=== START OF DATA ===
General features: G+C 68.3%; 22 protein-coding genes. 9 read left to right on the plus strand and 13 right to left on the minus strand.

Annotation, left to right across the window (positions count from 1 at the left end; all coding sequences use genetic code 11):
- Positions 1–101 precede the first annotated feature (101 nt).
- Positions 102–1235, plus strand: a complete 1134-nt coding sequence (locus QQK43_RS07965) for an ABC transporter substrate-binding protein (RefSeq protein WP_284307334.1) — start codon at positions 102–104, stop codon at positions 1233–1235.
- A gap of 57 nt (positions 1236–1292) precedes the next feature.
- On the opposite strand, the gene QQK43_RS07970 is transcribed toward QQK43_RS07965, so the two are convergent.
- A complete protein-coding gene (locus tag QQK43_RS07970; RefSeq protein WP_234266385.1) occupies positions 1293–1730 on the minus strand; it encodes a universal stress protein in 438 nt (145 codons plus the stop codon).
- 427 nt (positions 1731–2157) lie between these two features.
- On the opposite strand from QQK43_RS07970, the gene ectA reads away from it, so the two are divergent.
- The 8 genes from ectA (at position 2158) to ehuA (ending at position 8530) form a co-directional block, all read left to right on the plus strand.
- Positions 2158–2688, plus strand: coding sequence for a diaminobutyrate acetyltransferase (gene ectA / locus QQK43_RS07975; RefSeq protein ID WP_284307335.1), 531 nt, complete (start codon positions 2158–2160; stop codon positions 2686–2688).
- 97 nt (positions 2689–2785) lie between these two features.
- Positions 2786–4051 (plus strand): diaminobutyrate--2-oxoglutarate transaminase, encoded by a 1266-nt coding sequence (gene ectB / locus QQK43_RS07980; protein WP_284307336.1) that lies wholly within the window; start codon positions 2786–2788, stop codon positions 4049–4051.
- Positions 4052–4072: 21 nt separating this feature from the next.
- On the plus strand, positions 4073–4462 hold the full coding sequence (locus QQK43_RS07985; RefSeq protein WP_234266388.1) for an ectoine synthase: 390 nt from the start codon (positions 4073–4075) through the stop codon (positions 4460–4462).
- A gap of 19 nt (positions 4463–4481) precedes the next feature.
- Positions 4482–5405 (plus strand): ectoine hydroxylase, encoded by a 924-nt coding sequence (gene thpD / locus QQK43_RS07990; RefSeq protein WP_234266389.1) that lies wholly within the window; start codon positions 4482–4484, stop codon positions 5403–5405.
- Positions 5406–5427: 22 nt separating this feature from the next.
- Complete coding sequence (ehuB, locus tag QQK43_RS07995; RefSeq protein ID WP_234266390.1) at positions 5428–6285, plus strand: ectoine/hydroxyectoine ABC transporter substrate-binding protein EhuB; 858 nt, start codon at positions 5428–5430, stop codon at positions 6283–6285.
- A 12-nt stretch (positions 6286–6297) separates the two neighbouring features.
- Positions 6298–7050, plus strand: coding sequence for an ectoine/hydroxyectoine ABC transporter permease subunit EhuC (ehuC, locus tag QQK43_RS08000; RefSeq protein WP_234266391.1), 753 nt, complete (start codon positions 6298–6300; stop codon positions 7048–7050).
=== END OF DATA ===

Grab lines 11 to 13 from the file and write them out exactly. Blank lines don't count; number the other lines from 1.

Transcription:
- Positions 2158–2688, plus strand: coding sequence for a diaminobutyrate acetyltransferase (gene ectA / locus QQK43_RS07975; RefSeq protein ID WP_284307335.1), 531 nt, complete (start codon positions 2158–2160; stop codon positions 2686–2688).
- 97 nt (positions 2689–2785) lie between these two features.
- Positions 2786–4051 (plus strand): diaminobutyrate--2-oxoglutarate transaminase, encoded by a 1266-nt coding sequence (gene ectB / locus QQK43_RS07980; protein WP_284307336.1) that lies wholly within the window; start codon positions 2786–2788, stop codon positions 4049–4051.